• Dermatophytosis: Manifesting as an aggressive tinea capitis, corporis, versicolor, or onychomycosis
  • Pneumocystis jiroveci (formerly P carinii) pneumonia (PCP): Most commonly manifests as cough, dyspnea, tachypnea, and fever
  • Lipodystrophy: Presentations include peripheral lipoatrophy, truncal lipohypertrophy, and combined versions of these presentations; a more severe presentation occurs at puberty
  • Digital clubbing: As a result of chronic lung disease
  • Pitting or nonpitting edema in the extremities
  • Generalized cervical, axillary, or inguinal lymphadenopathy


Detection of antibody to HIV is the usual first step in diagnosing HIV infection. The 2010 Panel on Antiretroviral Therapy and Medical Management of HIV-Infected Children [3] recommendations for diagnosing infants include the following:

  • Because of the persistence of the maternal HIV antibody, infants younger than 18 months require virologic assays that directly detect HIV in order to diagnose HIV infection
  • Preferred virologic assays include HIV bDNA polymerase chain reaction (PCR) and HIV RNA assays. The HIV PCR DNA qualitative test is usually less expensive.
  • Further virologic testing in infants with known perinatal HIV exposure is recommended at 2 weeks, 4 weeks, and 4 months

An antibody test to document seroreversion to HIV antibody–negative status in uninfected infants is no longer recommended.

In older children and adults, an enzyme-linked immunosorbent assay (ELISA) to detect HIV antibody, followed by a confirmatory Western blot (which has increased specificity), should be used to diagnose HIV infection.

Rapid HIV tests, which provide results in minutes, simplify and expand the availability of HIV testing. Their sensitivity is as high as 100%, but they must be followed with confirmatory Western blotting or immunofluorescence antibody testing, as with conventional HIV antibody tests.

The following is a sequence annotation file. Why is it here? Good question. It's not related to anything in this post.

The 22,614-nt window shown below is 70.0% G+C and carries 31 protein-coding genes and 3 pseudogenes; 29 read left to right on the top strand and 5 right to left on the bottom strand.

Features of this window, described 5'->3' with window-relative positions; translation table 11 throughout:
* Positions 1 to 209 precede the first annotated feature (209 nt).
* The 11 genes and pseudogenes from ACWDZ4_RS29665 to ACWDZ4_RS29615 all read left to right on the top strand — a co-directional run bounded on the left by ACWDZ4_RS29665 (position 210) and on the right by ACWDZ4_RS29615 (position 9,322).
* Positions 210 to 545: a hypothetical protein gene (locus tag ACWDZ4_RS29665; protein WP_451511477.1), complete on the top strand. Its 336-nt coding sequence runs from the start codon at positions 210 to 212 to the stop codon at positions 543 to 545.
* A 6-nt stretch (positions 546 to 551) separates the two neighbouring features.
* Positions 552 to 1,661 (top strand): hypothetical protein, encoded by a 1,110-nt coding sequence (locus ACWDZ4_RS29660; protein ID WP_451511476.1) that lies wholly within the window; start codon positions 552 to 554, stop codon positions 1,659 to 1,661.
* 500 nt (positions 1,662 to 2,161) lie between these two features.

Appropriate ART and therapy for specific infections and malignancies are critical in treating patients who are HIV positive. Classes of antiretroviral agents include the following:

  • Nucleoside or nucleotide reverse transcriptase inhibitors (NRTIs)
  • Protease inhibitors (PIs)
  • Nonnucleoside reverse transcriptase inhibitors (NNRTIs)
  • Fusion inhibitors
  • CCR5 coreceptor antagonists (entry inhibitors)
  • HIV integrase strand transfer inhibitors

Combination ART with at least 3 drugs from at least 2 classes of drugs is recommended for initial treatment of infected infants, children, and adolescents because it provides the best opportunity to preserve immune function and delay disease progression. Drug combinations for initial therapy in ART-naive children include a backbone of 2 NRTIs plus 1 NNRTI or 1 PI.

Pediatric HIV experts agree that infected infants who have clinical symptoms of HIV disease or evidence of immune compromise should be treated. [3] Patients aged 1 year or older with acquired immunodeficiency syndrome (AIDS) or significant symptoms should be aggressively treated regardless of CD4+ percentage and count or plasma HIV RNA level.

In addition to antiretroviral drugs (ARDs), other types of medication are required as appropriate for specific infections or malignancies. For example, P jiroveci pneumonia prophylaxis is recommended in patients who are HIV positive and younger than 1 year and in older children based on CD4+ counts.